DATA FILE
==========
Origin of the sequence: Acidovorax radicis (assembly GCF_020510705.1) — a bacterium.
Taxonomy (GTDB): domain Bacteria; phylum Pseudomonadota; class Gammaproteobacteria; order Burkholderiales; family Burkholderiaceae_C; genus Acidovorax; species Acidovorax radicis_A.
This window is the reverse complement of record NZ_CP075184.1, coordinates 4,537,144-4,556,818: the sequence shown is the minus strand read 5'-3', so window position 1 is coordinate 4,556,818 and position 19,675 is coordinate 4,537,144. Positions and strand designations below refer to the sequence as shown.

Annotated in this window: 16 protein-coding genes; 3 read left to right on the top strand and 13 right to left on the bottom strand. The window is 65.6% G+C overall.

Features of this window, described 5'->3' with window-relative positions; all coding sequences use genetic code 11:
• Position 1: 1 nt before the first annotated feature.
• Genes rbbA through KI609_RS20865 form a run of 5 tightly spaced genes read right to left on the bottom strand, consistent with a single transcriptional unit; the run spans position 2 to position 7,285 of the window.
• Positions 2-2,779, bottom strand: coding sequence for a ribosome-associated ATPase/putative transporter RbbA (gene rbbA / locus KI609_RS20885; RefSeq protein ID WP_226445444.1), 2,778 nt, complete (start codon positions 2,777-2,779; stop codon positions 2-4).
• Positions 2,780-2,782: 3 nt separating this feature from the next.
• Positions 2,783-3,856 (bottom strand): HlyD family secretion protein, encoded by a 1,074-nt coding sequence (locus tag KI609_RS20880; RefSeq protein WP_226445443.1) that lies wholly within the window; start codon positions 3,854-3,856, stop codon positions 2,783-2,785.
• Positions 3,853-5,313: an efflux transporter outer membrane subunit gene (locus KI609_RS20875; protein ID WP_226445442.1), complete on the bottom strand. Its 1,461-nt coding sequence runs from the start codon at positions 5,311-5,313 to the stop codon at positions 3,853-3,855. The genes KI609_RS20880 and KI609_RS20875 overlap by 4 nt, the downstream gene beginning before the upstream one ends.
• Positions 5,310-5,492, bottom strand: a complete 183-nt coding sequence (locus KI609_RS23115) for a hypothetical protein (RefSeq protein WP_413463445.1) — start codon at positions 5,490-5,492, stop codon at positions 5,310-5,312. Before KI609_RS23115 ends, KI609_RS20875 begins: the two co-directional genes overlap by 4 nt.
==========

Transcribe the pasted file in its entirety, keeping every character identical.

Origin of the sequence: Acidovorax radicis (assembly GCF_020510705.1) — a bacterium.
Taxonomy (GTDB): domain Bacteria; phylum Pseudomonadota; class Gammaproteobacteria; order Burkholderiales; family Burkholderiaceae_C; genus Acidovorax; species Acidovorax radicis_A.
This window is the reverse complement of record NZ_CP075184.1, coordinates 4,537,144-4,556,818: the sequence shown is the minus strand read 5'-3', so window position 1 is coordinate 4,556,818 and position 19,675 is coordinate 4,537,144. Positions and strand designations below refer to the sequence as shown.

Annotated in this window: 16 protein-coding genes; 3 read left to right on the top strand and 13 right to left on the bottom strand. The window is 65.6% G+C overall.

Features of this window, described 5'->3' with window-relative positions; all coding sequences use genetic code 11:
• Position 1: 1 nt before the first annotated feature.
• Genes rbbA through KI609_RS20865 form a run of 5 tightly spaced genes read right to left on the bottom strand, consistent with a single transcriptional unit; the run spans position 2 to position 7,285 of the window.
• Positions 2-2,779, bottom strand: coding sequence for a ribosome-associated ATPase/putative transporter RbbA (gene rbbA / locus KI609_RS20885; RefSeq protein ID WP_226445444.1), 2,778 nt, complete (start codon positions 2,777-2,779; stop codon positions 2-4).
• Positions 2,780-2,782: 3 nt separating this feature from the next.
• Positions 2,783-3,856 (bottom strand): HlyD family secretion protein, encoded by a 1,074-nt coding sequence (locus tag KI609_RS20880; RefSeq protein WP_226445443.1) that lies wholly within the window; start codon positions 3,854-3,856, stop codon positions 2,783-2,785.
• Positions 3,853-5,313: an efflux transporter outer membrane subunit gene (locus KI609_RS20875; protein ID WP_226445442.1), complete on the bottom strand. Its 1,461-nt coding sequence runs from the start codon at positions 5,311-5,313 to the stop codon at positions 3,853-3,855. The genes KI609_RS20880 and KI609_RS20875 overlap by 4 nt, the downstream gene beginning before the upstream one ends.
• Positions 5,310-5,492, bottom strand: a complete 183-nt coding sequence (locus KI609_RS23115) for a hypothetical protein (RefSeq protein WP_413463445.1) — start codon at positions 5,490-5,492, stop codon at positions 5,310-5,312. Before KI609_RS23115 ends, KI609_RS20875 begins: the two co-directional genes overlap by 4 nt.